• Skin color does not a mother (or father) make.  We can all agree Southern White children who were raised by Black “help” were well, well loved and cared for.  Can we be tolerant when that scenario is flipped in our present times?
  • Society is bound by the chains of our History.  Racism as well as reverse racism is alive and well and both our our cultures feed it.  This is a burden each race owns and must first recognize; second, reveal; and third, revolt against.
  • Children do need healthy relationships with people of their own race, but those relationships must always honor the parents’ place in that child’s life.  If you are mentoring, never assume the white momma doesn’t get it.  She may not have personally lived it, but it is her beloved child….believe me, she gets it.
  • I find certain cultural trends in both races unhealthy and denigrating.  Rejecting some form of cultural expression from the Black culture does not equate with me rejecting a Black brother or sister.  Unwrap it.
  • There is a disproportionate number of Black foster and adoptive homes compared to White homes.  Step it up Black friends!
  • White friends, you ARE privileged.  Until you have spent quality time with a Black man or woman and listened to their experiences, do not even pretend to think you can speak to this.
  • We have to lay the fear down.  It is my belief that we have become so fearful of each other, we build fences instead of bridges.  Emotionally, physically, socially, etc.
  • I touched on it earlier but want to reiterate.  As White parents we oppose our Black children being viewed as mission projects or attention-getting tokens.  This devalues them as it suggests they were obtained for our psychological gain vs. them being truly desired by parents who were creating a family.

It is time for the church to take the lead on this.  These relationships need to be born and nurtured within the safety of a community of believers.  This is a call-out.  What can you do in your corner of the world?   Have a discussion with your church leaders about creating a safe place for Transracial families to connect with fellow believers of other races who would be willing to embrace them as a family.  Mentoring relationships will naturally spring from this.  If you’ve been part of such a community, please share with the rest of us what has made your experience successful!

This Sunday is Sanctity of Life Sunday.  A date  which is poignantly special since it would have been so “convenient” for three birth mothers to end our children’s lives.  I would like to end by honoring the bravery and sacrifice of these women and the countless others like them.  For them, I am so grateful.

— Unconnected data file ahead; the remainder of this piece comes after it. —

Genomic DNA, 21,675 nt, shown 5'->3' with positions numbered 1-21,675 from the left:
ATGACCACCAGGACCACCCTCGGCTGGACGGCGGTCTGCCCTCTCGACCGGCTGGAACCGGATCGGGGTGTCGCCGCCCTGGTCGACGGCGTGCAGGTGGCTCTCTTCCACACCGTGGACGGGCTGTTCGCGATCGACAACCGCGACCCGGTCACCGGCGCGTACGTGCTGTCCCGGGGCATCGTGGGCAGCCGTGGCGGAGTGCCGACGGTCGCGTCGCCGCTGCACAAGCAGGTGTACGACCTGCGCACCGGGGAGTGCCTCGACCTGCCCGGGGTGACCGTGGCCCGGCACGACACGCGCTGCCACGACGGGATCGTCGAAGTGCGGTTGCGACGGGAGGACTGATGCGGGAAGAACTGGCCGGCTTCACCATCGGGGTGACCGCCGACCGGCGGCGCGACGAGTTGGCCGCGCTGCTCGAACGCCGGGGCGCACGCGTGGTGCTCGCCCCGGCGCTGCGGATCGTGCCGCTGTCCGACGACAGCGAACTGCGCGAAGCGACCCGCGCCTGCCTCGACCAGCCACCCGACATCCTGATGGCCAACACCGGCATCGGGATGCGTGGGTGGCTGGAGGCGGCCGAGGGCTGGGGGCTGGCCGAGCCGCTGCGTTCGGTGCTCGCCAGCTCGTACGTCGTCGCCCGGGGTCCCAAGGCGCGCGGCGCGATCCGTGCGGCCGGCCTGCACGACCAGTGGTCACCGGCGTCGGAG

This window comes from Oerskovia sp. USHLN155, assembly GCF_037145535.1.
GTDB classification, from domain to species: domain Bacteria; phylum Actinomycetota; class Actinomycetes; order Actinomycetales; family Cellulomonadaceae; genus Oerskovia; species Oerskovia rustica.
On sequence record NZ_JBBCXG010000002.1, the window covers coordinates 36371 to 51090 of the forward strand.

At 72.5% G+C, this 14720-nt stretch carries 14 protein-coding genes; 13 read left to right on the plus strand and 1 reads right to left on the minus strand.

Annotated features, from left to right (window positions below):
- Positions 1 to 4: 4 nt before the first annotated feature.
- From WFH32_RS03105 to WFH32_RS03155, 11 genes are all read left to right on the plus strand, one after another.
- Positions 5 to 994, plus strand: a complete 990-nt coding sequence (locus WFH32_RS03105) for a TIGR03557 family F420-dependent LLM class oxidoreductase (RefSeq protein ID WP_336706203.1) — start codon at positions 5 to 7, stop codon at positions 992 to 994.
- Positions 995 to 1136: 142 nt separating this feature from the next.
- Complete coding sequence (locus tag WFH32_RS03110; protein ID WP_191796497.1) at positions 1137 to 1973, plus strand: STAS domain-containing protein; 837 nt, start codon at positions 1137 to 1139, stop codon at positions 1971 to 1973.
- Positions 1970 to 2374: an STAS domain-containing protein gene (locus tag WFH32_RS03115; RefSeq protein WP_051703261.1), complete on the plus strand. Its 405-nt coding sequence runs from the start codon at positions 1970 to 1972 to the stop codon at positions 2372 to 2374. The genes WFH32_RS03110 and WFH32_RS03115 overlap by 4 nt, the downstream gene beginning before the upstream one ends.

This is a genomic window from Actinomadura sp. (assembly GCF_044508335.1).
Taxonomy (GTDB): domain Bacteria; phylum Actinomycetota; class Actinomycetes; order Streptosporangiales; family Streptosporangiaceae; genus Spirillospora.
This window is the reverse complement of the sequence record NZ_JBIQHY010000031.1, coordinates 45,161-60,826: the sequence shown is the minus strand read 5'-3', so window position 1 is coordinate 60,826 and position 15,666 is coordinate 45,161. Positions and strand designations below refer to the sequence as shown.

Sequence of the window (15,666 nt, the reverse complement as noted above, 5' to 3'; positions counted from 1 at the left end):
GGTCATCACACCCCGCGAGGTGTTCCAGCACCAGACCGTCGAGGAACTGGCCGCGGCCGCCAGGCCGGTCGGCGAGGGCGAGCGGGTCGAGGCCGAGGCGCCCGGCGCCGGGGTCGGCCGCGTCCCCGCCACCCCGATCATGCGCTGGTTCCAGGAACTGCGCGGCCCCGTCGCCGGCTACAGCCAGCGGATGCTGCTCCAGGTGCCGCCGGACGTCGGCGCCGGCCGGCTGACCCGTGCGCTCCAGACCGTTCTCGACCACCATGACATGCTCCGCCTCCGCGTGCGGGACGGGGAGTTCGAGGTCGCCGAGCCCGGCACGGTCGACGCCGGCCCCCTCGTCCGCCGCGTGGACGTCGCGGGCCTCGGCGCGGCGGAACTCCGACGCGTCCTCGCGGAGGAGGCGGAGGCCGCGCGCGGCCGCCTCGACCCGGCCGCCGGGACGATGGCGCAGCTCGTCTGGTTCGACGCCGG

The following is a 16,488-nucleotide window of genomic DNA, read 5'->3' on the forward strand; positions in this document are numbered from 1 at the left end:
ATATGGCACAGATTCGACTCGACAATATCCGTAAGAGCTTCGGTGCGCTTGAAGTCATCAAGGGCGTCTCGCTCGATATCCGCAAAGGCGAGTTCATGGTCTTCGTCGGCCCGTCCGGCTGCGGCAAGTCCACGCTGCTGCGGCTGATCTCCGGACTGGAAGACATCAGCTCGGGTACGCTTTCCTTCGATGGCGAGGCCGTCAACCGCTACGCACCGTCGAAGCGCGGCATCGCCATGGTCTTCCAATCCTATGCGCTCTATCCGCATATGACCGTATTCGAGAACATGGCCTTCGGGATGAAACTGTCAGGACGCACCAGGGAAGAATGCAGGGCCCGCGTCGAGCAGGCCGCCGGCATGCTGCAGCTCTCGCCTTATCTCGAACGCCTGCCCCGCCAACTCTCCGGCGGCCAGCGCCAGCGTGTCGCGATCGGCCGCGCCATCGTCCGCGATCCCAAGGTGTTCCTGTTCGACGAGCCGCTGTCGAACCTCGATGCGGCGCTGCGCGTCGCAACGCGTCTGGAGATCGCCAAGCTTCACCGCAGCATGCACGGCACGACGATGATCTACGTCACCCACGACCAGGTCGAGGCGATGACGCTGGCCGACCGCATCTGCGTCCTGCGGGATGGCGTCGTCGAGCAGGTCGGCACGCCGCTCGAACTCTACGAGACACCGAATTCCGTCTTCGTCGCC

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Blunt thoughts on Supporting Foster/Adoptive Parenting

What foster/adoptive (FA) parent hasn’t heard the “Oh, it’s so good of you to do that”?  Or, may this one, “Oh,  she/he/they are so lucky to have been placed with you”?   It kind of makes me cringe and shiver just typing it.  Here’s the deal, if you are an FA parent and you don’t cringe or shiver at that, check your motives because it has nothing to do with you being a super hero but everything to do with us having a super God, right?!  It is only through the Lord’s  supernatural intervention that broken pots like you and me are able to be anything more than a hotel for these kids.

If you are a friend or support person for an adoptive parent, let me clear up a few things.

#1) Some of you are not called by God to raise children not born of your own flesh; BUT, you are absolutely called to support those who do. Please let the family you are helping dictate what is most helpful to them.  Ask for an honest answer to the question, “What would speak love and support to you as tackle FA parenting?”

#2)  Know that you may get a “good feeling” by helping out an FA family, but please know it may not be a “good time”.  We cannot predict our child’s behavior.  Please supervise them at all times.

#3) Know that the stories of the wild child with the downright demonic behavior we have described to you will probably never be seen by you.   Please NEVER question that it truly happens. The kids tend to save that for us.  We are the ones they want to attach to.  That means we are the ones in the relationship with them that must be sabotaged.  Don’t bond, don’t bond, don’t bond.  It won’t last, it won’t last, it won’t last.  But maybe, maybe maybe. No! NO! NO!    You get the picture.